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Food neophiles are individuals that enjoy exploring and eating new and different foods. This study aimed to determine the relationship between food neophilia and body mass index (BMI) for a young-adult population. We hypothesized that adult food neophiles would have lower BMIs compared to less adventurous eaters. This study also examined whether differences in food adventurousness correlate with personality, health, and eating characteristics.
For the study, 501 diverse, young women with a mean age of 26.8 years completed a nationwide online survey. The survey assessed eating adventurousness, perceptions of novel foods, lifestyle and psychological characteristics, and BMI. Eating adventurousness was measured with the question: “Which of the following foods have you tried?” where participants could indicate that they had tried 0-16 novel foods-- including seitan, beef tongue, polenta, and bean sprouts. Participants who indicated that they had tried more than half of the novel foods listed were considered to be adventurous eaters. Linear regression analyses and a one-way analysis of variance (ANOVA) were run for each of the variables on perceptions of novel foods, and lifestyle and psychology to examine differences between adventurous and non-adventurous eaters.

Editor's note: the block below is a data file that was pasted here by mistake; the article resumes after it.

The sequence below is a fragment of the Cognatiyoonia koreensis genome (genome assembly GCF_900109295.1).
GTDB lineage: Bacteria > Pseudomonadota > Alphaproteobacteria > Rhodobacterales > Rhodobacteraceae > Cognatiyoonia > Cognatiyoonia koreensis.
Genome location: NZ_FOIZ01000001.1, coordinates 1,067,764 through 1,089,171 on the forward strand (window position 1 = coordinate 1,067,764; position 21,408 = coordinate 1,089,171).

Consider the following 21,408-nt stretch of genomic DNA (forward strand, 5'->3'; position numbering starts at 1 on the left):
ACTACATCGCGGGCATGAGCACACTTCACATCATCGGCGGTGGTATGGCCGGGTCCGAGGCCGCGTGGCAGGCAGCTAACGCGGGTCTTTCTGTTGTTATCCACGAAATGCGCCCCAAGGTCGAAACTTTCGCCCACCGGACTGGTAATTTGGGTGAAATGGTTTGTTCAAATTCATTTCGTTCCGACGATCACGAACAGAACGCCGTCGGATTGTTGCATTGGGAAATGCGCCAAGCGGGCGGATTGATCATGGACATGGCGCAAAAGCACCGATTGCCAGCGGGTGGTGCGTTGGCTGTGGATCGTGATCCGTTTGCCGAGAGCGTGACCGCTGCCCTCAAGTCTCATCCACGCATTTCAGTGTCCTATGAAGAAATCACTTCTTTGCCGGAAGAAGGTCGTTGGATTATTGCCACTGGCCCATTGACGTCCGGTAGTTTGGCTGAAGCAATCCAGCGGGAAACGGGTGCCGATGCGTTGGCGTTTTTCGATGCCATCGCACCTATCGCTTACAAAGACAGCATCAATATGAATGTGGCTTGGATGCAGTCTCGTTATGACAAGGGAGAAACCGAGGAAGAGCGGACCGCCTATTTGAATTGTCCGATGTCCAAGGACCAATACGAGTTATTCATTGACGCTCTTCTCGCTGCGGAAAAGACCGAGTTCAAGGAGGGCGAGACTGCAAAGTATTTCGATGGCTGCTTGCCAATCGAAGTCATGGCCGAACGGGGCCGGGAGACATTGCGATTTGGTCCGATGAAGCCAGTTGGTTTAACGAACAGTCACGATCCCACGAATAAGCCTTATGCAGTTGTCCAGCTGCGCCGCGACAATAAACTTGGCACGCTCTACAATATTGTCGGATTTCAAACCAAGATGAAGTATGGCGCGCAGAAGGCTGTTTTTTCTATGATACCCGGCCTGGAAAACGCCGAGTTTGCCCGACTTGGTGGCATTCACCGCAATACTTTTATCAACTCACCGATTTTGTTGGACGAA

The average number of novel foods that the participants indicated had trying was 5.95. The average BMI of participants was 25.96. As hypothesized, food neophiles had significantly lower BMIs. They were also more likely to cook to connect with their heritage, host friends for dinner, be physically active, and be concerned about the healthfulness of food than non-adventurous eaters.
The finding that food neophiles had significantly lower BMIs than non-adventurous eaters suggests that encouraging adults to be more adventurous eaters could help them lose/maintain weight without feeling as restricted.
Latimer, Lara; Lizzy Pope, and Brian Wansink (2015). Food Neophiles: Profiling the Adventurous Eater. Obesity. doi: 10.1002/oby.21154